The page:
Gut microbiota has a wide variety of metabolic activities. I would like to rephrase that, more than activities, they are responsibilities. Nowadays, we know that the gut microbiota metabolizes what we used to believe to be “undigestible,” creating microflora-derived metabolites. Consequently, these metabolites promote the growth of beneficial bacteria leading to healthier wellbeing. Nevertheless, the central mediator to this phenomenon relies on the host’s dietary intake of “undigestible” fibers, phytonutrients, and other bioactive components found in different foods. Recently, the identification of beneficial compounds has shed some light on ellagitannins (ET). Ellagitannins (ET) promote the formation of gut-derived metabolites associated with lower cardiovascular risk, body composition improvement, thermogenesis, and aging.
Ellagitannins (ET) are found in pomegranate juice, walnuts, red berries, and strawberries. If we see these foods from an evolution point of view, humans have consumed these fruits since the hunter-gatherer days.
In the digestive tract, ET is rapidly metabolized to ellagic acid (EA). Nevertheless, the gut’s microbiota is responsible for the remaining metabolic processes in which EA is converted to urolithin. Furthermore, urolithin has five different isoforms:
High levels of ET can be detected in serum after 40 minutes of pomegranate juice ingestion but undetectable after just five hours of its consumption. On the other hand, urolithins can be seen in urine after 48h of pomegranate juice consumption. Urolithin has higher anti-inflammatory and antioxidant properties than those found in ET However, studies show that these levels of urolithin can be detectable in some patients, but not in all of them. Consequently, this is highly dependent on the variety and interaction between different bacterial strains and the metabolites that they produce.
Recent studies have reported the effects of obesity-associated bacteria and the production of urolithin isoforms. Indeed, a study in obese individuals converted pomegranate and walnut-derives ET into UA, iso-UA, and UB, and other individuals only produced UA. Conversely, those individuals who made high UA levels had a lower risk of developing cardiometabolic disease.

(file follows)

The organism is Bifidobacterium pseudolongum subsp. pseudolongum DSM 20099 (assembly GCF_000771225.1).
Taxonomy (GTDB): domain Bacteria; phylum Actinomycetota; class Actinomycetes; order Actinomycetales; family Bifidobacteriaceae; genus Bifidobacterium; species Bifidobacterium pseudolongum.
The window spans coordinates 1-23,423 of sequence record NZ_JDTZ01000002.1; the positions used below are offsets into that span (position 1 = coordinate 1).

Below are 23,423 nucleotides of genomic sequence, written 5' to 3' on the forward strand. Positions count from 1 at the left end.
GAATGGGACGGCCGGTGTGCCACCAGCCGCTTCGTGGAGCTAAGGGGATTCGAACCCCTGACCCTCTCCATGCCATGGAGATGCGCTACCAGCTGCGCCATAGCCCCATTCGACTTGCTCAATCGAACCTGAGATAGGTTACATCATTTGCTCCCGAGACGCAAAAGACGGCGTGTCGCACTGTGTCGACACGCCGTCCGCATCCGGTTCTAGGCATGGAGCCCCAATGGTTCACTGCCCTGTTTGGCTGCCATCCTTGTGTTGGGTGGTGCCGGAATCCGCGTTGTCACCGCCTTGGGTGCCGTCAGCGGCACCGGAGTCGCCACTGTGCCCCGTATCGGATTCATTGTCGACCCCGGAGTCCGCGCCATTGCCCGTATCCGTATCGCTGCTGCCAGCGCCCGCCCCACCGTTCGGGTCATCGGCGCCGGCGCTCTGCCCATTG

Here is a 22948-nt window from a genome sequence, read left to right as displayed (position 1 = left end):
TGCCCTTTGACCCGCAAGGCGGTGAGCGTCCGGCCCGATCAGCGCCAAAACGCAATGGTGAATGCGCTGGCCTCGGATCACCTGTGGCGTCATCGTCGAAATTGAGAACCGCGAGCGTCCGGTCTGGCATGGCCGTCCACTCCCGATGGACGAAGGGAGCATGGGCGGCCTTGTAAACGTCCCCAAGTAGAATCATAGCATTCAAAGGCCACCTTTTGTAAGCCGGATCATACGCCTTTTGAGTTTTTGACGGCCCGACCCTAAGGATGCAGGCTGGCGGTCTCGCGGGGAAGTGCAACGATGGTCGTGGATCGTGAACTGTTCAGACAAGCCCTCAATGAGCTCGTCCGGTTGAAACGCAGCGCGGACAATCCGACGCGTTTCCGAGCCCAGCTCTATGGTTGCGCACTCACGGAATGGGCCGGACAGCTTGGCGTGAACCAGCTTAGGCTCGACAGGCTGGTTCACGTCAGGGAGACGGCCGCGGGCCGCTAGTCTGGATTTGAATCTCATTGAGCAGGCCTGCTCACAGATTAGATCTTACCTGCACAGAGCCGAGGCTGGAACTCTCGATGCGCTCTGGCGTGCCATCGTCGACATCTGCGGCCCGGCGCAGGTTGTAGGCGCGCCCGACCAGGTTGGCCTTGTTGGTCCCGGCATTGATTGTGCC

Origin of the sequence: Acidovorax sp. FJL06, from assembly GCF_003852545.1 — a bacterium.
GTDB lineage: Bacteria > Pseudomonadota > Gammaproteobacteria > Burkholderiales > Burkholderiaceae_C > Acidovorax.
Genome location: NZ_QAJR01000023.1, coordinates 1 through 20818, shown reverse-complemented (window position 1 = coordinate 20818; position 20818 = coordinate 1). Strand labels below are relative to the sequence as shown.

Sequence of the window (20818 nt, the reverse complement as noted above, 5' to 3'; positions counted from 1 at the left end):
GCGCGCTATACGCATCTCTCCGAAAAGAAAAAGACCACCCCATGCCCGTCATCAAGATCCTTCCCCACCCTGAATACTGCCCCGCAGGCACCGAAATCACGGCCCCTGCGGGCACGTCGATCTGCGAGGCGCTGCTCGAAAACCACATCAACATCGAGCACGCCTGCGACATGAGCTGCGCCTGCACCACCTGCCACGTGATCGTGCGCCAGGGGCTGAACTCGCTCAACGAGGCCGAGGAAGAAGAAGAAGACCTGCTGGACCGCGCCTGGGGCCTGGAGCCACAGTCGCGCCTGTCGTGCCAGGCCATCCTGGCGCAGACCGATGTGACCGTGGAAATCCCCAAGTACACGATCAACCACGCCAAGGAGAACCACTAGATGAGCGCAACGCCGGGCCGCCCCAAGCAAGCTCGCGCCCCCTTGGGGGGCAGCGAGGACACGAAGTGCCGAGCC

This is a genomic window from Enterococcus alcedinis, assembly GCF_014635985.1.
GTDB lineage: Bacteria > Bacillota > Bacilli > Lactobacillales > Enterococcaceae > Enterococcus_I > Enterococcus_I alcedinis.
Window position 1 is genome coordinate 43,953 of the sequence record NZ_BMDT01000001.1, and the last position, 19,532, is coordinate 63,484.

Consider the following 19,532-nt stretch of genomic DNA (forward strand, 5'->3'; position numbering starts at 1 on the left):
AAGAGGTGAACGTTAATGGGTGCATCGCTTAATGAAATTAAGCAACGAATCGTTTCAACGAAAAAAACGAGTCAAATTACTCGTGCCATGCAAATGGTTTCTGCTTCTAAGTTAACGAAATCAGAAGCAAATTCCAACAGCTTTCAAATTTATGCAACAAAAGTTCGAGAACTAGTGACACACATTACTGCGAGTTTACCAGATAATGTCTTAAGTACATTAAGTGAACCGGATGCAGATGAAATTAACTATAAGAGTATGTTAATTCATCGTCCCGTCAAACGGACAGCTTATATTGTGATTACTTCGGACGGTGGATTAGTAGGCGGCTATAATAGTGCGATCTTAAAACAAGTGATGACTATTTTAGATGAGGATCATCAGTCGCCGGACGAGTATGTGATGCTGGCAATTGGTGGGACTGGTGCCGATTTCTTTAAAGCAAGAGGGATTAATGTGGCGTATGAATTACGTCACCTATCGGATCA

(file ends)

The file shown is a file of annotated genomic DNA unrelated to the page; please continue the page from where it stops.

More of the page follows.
Aging is also a crucial predictor of lower species-specific formation of urolithins from ET. This phenomenon is highly coincidental with the interindividual and age-related differences in gut microbiome composition.
Up to date, we know that the UA isomer is associated with anti-cancer effects, is anti-inflammatory, and also anti-aging properties. Indeed, UA’s anti-cancer effects are related to its preventive action by reducing cell proliferation and metastasis in prostate and colorectal cancer cells.
Also, UA production by the gut microbiota has coincided with the inhibition of lipopolysaccharide-induced inflammation in macrophages. This last statement was tested in murine models.
UA has recently gained an FDA certificate of approval thanks to the results of a fascinating clinical trial. Researchers tested UA’s efficacy on skeletal muscle function and safe use of this bioactive component in their clinical trial. Furthermore, 36 patients were intervened with a single dose of 1000mg of UA for 28 days and then followed by multiple dosing for another 28 days. After this trial period, the patients were tested for mitochondrial gene expression and plasma acylcarnitine. Consequently, the researchers reported an improvement of mitochondrial function on skeletal muscle without any side effects.
Another outstanding research paper reported reduced triglyceride accumulation and fatty acid oxidation associated with higher circulating UA, UC, and UD levels. In fact, UA inhibits triglyceride accumulation in adipocytes, which associates with a reduced expression of adipogenesis-related genes.
UA supplementation’s foundation relies on its anti-inflammatory effects that enhance insulin sensitivity and the thermogenesis effect it stimulates. UA enhances adipose tissue production of T3 from a genetic point of view, leading to an upregulation of thermogenic genes: PCG1a and UCP-1. Consequently, the upregulation of these genes increases energy expenditure and improves body composition by lowering body fat mass.
Finally, the benefits of gut-derived metabolite UA are coincidental with an improvement in body composition. However, studies show that the main result of UA supplementation is a reduction in body fat mass. Ultimately, this results in lower levels of pro-inflammatory markers and better mitochondrial function. Also, UA promotes mitochondrial metabolism of dietary fat, improving energy utilization and skeletal muscle function. All of these mechanisms of action position ET and UA as potent mediators of overall health, reflecting in better body composition, ultimately ensuring longevity and mobility.
Human UA studies are scarce. However, the information reported by mouse models is promising. Nevertheless, UA’s benefits and production depend on a healthy and varied microbiota and the ingestion of foods like strawberries, pomegranate, red berries, and walnuts. Furthermore, the production of this metabolite provides a wide array of benefits that mainly focus on the production of energy by dietary fat in the mitochondria and less synthesis of adipocytes. In turn, this reflects improved muscular function, which enhances mobility and overall higher quality of living. – Ana Paola Rodríguez Arciniega, MS
Xia, Bo et al. “Urolithin A exerts antiobesity effects through enhancing adipose tissue thermogenesis in mice.” PLoS biology vol. 18,3 e3000688. 27 Mar. 2020, doi:10.1371/journal.bio.3000688
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